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Keep in mind that color can play a huge role in making your athlete pop from the background. I like to keep my color pallets pretty simple and try to keep the number of different colors to a minimum.

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When I use stobes I am very particular on how they fill the scene and light the subject. It can be very easy to not have enough ambient light or poorly places strobes. I usually back light the subject with one strobe and for the front strobe I will have it about 45 degrees from the camera. Remember when back lighting the power does not need to be as powerful as your key light,you want detail in your highlights. I use two 5080ex's on tt5's when I do strobe, thanks to Lear Miller. If you can find someone that is willing to hold a couple reflectors I recommend doing so. You would be surprised how much light you can bounce off a couple 4x6 reflectors, plus its a lot cheaper than strobes and in mid day more effective.

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Get creative. Photography is a relentless industry with every photographer trying to be the next big thing. Try new angles, light set ups, ect... The more you try new thing the more likely you will develop your own style. Ask the athletes what they think would be a cool shot.


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Being that it is such a competitive industry any advantage you have will only put you that much more ahead. Photoshop is such a powerful tool and in my opinion a necessity to get the most out of your image. I usually spend quite a bit of time on an image to make sure it is exactly how I envisioned it. I tend to underexpose my shots by about a half stop. I do this because once in photoshop I will open the image, make my adjustments in raw, open the image, then re-open it in raw add about a full stop on the exposure slider and open it. Then I will take the two images and blend them together using layer masks. For post work I do a lot of dodging and burning and selective color adjustments. I also open a B&W layer and turn it to soft light. Use layers mask to fine tune your layer adjustments and really get the most out of your image.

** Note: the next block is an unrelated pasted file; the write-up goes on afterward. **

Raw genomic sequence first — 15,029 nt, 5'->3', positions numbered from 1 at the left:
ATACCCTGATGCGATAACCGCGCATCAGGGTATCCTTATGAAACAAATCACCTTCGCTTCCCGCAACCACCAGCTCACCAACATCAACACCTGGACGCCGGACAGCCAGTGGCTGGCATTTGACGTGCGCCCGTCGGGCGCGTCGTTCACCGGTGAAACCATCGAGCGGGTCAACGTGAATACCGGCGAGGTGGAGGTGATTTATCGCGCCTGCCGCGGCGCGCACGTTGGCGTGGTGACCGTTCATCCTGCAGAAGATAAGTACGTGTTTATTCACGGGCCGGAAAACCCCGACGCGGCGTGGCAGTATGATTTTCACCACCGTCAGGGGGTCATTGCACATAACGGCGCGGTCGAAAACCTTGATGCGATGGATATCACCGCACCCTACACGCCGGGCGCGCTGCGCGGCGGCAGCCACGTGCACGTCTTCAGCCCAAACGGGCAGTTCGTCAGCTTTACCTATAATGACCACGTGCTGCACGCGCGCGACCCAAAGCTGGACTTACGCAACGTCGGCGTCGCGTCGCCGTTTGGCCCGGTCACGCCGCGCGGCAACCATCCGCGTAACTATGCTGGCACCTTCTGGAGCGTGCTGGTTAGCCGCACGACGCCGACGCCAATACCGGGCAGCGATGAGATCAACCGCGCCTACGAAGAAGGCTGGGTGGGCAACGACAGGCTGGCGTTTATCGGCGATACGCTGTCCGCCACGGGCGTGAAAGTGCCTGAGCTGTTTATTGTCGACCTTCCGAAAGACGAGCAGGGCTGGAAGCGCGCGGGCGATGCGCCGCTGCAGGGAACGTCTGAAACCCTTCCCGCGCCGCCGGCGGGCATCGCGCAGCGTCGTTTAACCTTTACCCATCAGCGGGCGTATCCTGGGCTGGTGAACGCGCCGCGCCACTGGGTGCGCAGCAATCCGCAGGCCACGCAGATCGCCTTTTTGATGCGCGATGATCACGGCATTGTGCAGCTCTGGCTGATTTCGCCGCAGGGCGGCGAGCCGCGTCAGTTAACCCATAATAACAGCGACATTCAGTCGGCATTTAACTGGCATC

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Don't be afraid to shoot at high ISO's. With the noise reduction software available you shouldn't hesitate to crank that camera up to 6,400 iso.
Both the images below were shot at 6,400 iso.

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I own both a Canon 7D and 5Dc, and I honestly tend to lean towards the 5Dc. The reason being is that I don't really need the frame rate and focusing on the 7D since I tend to pre-focus and wait till the subject enters the shot and pray. To me full frame just has so mush more to offer. But that doesn't mean I don't need the 7D for some occasions. My only point is don't get hung up on what camera and lens you have. None of my shots have been shot on L glass. I use a tamron 17-50, 85mm f1.8, and a kit telephoto lens that i think is a 70-250mm. Don't let your discouragement jeopardize you from going out and shooting.